The subject is the world-shaking con an unsuccessful writer named Clifford Irving (Richard Gere) ran on some supposedly sharp cookies in the highest echelons of Manhattan publishing. Irving persuaded McGraw-Hill and Life magazine that ultra-reclusive tycoon Howard Hughes had selected him to transcribe his memoirs. It's pure balderdash, a desperate improvisation by a glib-talker who's perennially one jump ahead of the repo men. But the epic audacity of Irving's scam, the quicksilver way he weaves imaginary and accidental real-life details into beguiling patterns, and the legendary self-isolation of his supposed subject all conspire to keep the fiction afloat ... for a while.

This story isn't new to cinema, though few reviewers seem aware of that. In 1973 Orson Welles told it as part of F for Fake, a kaleidoscopic meditation on art, forgery, and the slipperiness of media, in which the real-life Irving was a semi-witting participant. But there's no need to beat up on The Con for being inferior to that postmodern masterpiece. Hallström and a deft cast do a killer job on the skyscrap! er corpo rate world where there are always more people in the room than there are useful purposes for them to serve (see especially Hope Davis, Stanley Tucci, and Zjelko Ivanek); Marcia Gay Harden summons up a daft Viking serenity as spouse Edith Irving, a.k.a. "Helga R. Hughes"; and Alfred Molina rates a supporting Oscar nod for his balletic suspension between bemusement and panic attack as Dick Suskind, Irving's researcher accomplice and conscience-in-default. As for the con artist in chief, Richard Gere dials back the narcissism of previous performances to limn a schmuck just suave enough to seduce even himself. --Richard T. Jameson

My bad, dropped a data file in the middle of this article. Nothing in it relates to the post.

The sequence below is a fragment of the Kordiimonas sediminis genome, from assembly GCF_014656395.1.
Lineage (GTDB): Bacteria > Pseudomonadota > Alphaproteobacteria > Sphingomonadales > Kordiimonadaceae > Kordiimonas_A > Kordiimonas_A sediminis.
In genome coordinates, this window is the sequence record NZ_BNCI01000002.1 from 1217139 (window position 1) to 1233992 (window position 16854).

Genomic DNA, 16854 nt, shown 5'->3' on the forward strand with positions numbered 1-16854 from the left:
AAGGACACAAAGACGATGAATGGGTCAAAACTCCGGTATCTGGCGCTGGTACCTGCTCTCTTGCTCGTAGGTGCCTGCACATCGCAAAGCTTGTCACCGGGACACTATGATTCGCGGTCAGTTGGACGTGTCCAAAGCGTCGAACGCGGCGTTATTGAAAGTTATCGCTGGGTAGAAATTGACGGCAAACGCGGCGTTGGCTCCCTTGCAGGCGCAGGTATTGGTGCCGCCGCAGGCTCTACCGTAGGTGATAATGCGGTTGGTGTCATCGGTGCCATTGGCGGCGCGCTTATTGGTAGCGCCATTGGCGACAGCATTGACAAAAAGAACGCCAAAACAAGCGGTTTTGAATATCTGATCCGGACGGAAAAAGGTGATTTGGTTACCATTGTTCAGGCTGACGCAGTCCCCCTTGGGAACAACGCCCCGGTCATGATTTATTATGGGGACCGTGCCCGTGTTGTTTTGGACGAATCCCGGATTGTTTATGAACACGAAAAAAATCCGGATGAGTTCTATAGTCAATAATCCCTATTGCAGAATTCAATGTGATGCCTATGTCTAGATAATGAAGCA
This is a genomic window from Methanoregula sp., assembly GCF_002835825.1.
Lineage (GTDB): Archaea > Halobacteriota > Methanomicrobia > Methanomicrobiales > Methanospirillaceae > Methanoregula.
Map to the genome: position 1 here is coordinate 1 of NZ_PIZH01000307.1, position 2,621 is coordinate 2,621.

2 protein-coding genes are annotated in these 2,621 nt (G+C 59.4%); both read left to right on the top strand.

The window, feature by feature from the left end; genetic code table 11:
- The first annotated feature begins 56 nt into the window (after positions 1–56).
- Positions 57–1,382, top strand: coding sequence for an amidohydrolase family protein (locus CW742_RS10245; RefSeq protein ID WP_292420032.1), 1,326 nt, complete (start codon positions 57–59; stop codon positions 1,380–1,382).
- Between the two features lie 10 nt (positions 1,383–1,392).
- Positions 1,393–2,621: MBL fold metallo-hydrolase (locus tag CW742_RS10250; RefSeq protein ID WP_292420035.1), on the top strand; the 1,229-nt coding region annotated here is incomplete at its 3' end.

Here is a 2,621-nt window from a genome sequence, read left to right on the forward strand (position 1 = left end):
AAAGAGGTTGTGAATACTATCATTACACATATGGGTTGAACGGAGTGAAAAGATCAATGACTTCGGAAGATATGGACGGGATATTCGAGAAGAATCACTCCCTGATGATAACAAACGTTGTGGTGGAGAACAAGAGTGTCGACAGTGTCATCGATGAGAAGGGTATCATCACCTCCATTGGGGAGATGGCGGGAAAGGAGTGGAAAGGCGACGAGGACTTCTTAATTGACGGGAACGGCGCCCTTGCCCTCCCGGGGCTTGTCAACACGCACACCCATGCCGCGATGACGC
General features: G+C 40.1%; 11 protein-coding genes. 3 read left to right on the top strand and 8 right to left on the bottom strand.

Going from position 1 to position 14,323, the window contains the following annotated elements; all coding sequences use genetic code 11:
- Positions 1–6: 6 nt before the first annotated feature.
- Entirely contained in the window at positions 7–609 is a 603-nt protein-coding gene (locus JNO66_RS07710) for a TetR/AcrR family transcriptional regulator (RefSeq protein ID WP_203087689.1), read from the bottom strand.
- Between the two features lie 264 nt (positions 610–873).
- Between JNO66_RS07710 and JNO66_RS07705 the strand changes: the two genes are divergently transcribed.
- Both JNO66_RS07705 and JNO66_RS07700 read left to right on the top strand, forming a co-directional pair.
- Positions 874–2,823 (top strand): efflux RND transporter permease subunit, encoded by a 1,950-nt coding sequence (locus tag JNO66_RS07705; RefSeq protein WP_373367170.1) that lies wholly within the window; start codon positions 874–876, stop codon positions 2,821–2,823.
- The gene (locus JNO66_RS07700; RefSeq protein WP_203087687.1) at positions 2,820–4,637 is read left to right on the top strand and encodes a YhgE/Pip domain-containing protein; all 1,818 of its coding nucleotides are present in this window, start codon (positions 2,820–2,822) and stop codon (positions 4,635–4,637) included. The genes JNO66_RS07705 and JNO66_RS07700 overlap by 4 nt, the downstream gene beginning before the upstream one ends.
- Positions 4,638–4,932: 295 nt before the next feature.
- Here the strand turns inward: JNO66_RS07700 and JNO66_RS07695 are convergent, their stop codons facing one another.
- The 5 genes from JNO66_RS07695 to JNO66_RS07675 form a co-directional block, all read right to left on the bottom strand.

List Price: $ 9.99 Price: $ 2.70



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Pepsi HIV Hoax Circulates; Pepsi Claims its Untrue

Pepsi HIV Hoax Circulates; Pepsi Claims its Untrue



An SMS has been circulating that Pepsi products are contaminated with HIV but Permanis Sandilands Sdn Bhd has clarified that this is a hoax.

Its marketing vice-president Hemalatha Ragavan said there was no truth to it.

She urged people not to believe such claims.

"This SMS started circulating in India in July and even there, no one believed it," she said yesterday.

The SMS reads:

for d next few days, do not drink any product from pepsi company like pepsi, tropicana juice, slice, 7up , coca cola, etc,,as a worker from the company has added his blood contaminated with HIV. watch NDtv ...please 4ward this 2 every 1 u care about.....ok. Please note seriously."


Hemalatha said Pepsi products were produced according to the strictest safety standards and were safe for consumption.

"It is scientifically proven that HIV cannot be transmitted via food or drinks anyway," she said, adding that different versions of the same rumour had made the rounds before.

However, she said those rumours involved other companies' food items.

- Source

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The Hoax

Soon to be a major motion picture -- a no-holds-barred account of the most notorious literary hoax of the twentieth century, written by the perpetrator himself

Before Oprah and TheSmokingGun.com had ever heard of James Frey, there was Clifford Irving. In 1971, he burst onto the literary scene, claiming to have been granted the right to pen the authorized biography of the famously reclusive icon Howard Hughes. Forged documents seemed to bear out his claims, and McGraw-Hill awarded him a contract for the then-enormous sum of 0,000. When Hughes himself emerged from seclusion to denounce Irving as a charlatan, McGraw-Hill stood by their author. It wasn't until Hughes filed suit, and Swiss bank officials got involved, that Irving finally confessed. The Hoax, first published in 1981, is Irving's explosive account of his own misdeeds -- and the inspiration for a soon-to-be released movie starring Richard Gere.